The sixth international Arts in Society conference will be held next May in… guess where? Berlin! I have submitted a proposal for a paper that will present a comparative study of political stickers from Berlin and New York City.
Here is my proposal:
For the last several years, sticker art in Berlin has dealt with issues that are highly political, such as national and trans-national identity, war and conflict, right-wing extremism, religious freedom, capitalism, gentrification, and surveillance. In particular, “antifa” stickers from various anti-fascist organizations throughout Germany dot the city, covering most every imaginable surface of the built environment and addressing an elasticized range of topics. Overarching themes include anti-authority, individual vs. State, solidarity, anarchy, and social and political autonomism.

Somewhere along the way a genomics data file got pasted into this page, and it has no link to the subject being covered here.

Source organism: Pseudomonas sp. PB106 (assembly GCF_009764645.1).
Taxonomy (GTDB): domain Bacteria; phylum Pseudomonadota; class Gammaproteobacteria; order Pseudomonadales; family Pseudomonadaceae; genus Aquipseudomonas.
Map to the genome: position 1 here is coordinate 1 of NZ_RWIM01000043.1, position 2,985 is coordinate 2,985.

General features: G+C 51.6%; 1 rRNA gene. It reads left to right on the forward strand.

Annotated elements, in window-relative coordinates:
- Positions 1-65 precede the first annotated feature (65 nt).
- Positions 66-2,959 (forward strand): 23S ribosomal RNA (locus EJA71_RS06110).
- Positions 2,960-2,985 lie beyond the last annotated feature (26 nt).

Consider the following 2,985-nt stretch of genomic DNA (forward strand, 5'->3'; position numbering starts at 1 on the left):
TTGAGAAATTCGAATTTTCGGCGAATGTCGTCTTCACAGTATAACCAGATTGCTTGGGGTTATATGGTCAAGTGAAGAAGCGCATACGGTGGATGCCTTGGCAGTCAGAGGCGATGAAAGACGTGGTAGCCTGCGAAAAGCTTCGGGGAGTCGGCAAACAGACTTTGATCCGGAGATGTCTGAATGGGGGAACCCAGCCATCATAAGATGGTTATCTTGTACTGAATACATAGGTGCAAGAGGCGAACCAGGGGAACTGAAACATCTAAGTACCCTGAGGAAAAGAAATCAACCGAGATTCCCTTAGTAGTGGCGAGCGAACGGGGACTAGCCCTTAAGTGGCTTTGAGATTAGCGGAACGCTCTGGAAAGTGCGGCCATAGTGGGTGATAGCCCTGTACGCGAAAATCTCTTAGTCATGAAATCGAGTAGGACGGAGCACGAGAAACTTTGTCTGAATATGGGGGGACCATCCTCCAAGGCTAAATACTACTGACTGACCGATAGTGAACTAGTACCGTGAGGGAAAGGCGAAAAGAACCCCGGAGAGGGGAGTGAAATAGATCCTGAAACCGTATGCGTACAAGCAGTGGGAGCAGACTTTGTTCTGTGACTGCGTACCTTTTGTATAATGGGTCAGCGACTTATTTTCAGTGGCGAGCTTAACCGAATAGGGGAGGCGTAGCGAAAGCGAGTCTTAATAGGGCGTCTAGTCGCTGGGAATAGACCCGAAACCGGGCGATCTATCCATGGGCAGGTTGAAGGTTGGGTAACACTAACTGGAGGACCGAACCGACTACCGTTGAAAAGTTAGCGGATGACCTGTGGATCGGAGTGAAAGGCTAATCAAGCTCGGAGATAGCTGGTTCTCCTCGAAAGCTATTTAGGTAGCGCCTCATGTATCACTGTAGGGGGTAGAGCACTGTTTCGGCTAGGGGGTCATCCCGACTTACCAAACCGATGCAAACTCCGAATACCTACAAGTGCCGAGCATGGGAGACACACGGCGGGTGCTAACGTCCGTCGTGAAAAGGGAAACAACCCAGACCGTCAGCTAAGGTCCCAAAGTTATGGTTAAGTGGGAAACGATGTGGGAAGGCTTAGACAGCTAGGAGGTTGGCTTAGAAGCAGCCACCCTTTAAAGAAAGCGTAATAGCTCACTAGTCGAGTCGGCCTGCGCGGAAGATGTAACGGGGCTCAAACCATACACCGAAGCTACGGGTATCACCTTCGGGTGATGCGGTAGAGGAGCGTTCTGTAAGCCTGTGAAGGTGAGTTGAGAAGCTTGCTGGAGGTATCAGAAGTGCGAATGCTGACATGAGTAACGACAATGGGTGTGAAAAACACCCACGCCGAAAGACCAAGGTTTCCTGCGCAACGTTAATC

Political stickers in NYC after the 9/11 terrorist attacks expressed scathing critiques of George W. Bush and his administration, U.S. involvement in Iraq and Afghanistan, and the country’s never-ending need for oil. With Barack Obama in office, political stickers like these have waned to a certain degree – something that is also due to municipal efforts to rid the city of graffiti. Nowadays, stickers are often seen selling goods and services – from hip-hop music to skate decks, energy drinks, and clothing – undoubtedly reflecting America’s obsession with consumption and perhaps a flipped case of “the Man” stickin’ it back. Most recently, political stickers in NYC comment upon national and global financial bailouts, Tea Party politics, and environmental issues.